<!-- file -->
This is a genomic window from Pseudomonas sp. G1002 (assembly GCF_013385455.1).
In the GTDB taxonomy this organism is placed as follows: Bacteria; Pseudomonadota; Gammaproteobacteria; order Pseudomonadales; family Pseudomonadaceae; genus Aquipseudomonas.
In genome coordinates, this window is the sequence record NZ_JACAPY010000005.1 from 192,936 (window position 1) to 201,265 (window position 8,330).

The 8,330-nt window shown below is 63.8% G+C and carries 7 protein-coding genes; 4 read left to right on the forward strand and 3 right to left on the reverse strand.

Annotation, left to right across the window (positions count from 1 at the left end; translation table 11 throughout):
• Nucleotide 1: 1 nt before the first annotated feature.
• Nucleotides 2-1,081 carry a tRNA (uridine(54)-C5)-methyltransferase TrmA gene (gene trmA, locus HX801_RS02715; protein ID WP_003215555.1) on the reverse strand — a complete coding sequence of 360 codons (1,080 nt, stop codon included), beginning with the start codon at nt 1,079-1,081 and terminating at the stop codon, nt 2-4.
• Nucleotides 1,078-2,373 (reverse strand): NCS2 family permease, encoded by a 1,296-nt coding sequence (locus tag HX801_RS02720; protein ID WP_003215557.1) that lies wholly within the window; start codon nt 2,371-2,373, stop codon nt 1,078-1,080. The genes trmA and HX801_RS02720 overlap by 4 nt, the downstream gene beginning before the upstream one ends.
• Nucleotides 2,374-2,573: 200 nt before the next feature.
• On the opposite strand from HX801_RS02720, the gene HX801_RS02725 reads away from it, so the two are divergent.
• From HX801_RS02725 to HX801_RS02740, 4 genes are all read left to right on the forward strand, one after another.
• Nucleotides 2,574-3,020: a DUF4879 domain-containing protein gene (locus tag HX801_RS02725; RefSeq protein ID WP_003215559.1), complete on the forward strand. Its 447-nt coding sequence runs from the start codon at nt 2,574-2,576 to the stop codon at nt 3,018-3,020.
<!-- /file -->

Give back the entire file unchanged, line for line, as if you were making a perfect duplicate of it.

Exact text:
This is a genomic window from Pseudomonas sp. G1002 (assembly GCF_013385455.1).
In the GTDB taxonomy this organism is placed as follows: Bacteria; Pseudomonadota; Gammaproteobacteria; order Pseudomonadales; family Pseudomonadaceae; genus Aquipseudomonas.
In genome coordinates, this window is the sequence record NZ_JACAPY010000005.1 from 192,936 (window position 1) to 201,265 (window position 8,330).

The 8,330-nt window shown below is 63.8% G+C and carries 7 protein-coding genes; 4 read left to right on the forward strand and 3 right to left on the reverse strand.

Annotation, left to right across the window (positions count from 1 at the left end; translation table 11 throughout):
• Nucleotide 1: 1 nt before the first annotated feature.
• Nucleotides 2-1,081 carry a tRNA (uridine(54)-C5)-methyltransferase TrmA gene (gene trmA, locus HX801_RS02715; protein ID WP_003215555.1) on the reverse strand — a complete coding sequence of 360 codons (1,080 nt, stop codon included), beginning with the start codon at nt 1,079-1,081 and terminating at the stop codon, nt 2-4.
• Nucleotides 1,078-2,373 (reverse strand): NCS2 family permease, encoded by a 1,296-nt coding sequence (locus tag HX801_RS02720; protein ID WP_003215557.1) that lies wholly within the window; start codon nt 2,371-2,373, stop codon nt 1,078-1,080. The genes trmA and HX801_RS02720 overlap by 4 nt, the downstream gene beginning before the upstream one ends.
• Nucleotides 2,374-2,573: 200 nt before the next feature.
• On the opposite strand from HX801_RS02720, the gene HX801_RS02725 reads away from it, so the two are divergent.
• From HX801_RS02725 to HX801_RS02740, 4 genes are all read left to right on the forward strand, one after another.
• Nucleotides 2,574-3,020: a DUF4879 domain-containing protein gene (locus tag HX801_RS02725; RefSeq protein ID WP_003215559.1), complete on the forward strand. Its 447-nt coding sequence runs from the start codon at nt 2,574-2,576 to the stop codon at nt 3,018-3,020.